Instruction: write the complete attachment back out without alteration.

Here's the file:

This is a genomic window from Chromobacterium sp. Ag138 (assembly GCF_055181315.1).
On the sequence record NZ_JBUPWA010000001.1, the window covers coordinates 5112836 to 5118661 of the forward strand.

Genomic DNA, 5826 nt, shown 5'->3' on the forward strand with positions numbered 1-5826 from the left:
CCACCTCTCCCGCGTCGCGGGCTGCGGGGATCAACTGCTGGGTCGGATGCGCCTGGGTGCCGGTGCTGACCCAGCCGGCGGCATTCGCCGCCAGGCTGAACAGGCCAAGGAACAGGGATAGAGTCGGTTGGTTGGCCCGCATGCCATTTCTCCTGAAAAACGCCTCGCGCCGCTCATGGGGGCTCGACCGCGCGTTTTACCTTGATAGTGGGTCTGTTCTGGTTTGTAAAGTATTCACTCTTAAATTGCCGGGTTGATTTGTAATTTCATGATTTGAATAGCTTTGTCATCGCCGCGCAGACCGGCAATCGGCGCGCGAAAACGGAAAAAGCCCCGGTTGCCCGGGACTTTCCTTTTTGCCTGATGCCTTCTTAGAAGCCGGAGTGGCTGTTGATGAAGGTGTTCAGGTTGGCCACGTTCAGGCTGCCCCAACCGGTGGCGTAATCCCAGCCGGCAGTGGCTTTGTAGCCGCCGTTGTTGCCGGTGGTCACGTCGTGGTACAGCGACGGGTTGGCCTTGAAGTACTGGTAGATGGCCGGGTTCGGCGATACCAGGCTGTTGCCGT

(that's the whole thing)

This is a genomic window from Chromobacterium sp. Ag138 (assembly GCF_055181315.1).
On the sequence record NZ_JBUPWA010000001.1, the window covers coordinates 5112836 to 5118661 of the forward strand.

Genomic DNA, 5826 nt, shown 5'->3' on the forward strand with positions numbered 1-5826 from the left:
CCACCTCTCCCGCGTCGCGGGCTGCGGGGATCAACTGCTGGGTCGGATGCGCCTGGGTGCCGGTGCTGACCCAGCCGGCGGCATTCGCCGCCAGGCTGAACAGGCCAAGGAACAGGGATAGAGTCGGTTGGTTGGCCCGCATGCCATTTCTCCTGAAAAACGCCTCGCGCCGCTCATGGGGGCTCGACCGCGCGTTTTACCTTGATAGTGGGTCTGTTCTGGTTTGTAAAGTATTCACTCTTAAATTGCCGGGTTGATTTGTAATTTCATGATTTGAATAGCTTTGTCATCGCCGCGCAGACCGGCAATCGGCGCGCGAAAACGGAAAAAGCCCCGGTTGCCCGGGACTTTCCTTTTTGCCTGATGCCTTCTTAGAAGCCGGAGTGGCTGTTGATGAAGGTGTTCAGGTTGGCCACGTTCAGGCTGCCCCAACCGGTGGCGTAATCCCAGCCGGCAGTGGCTTTGTAGCCGCCGTTGTTGCCGGTGGTCACGTCGTGGTACAGCGACGGGTTGGCCTTGAAGTACTGGTAGATGGCCGGGTTCGGCGATACCAGGCTGTTGCCGT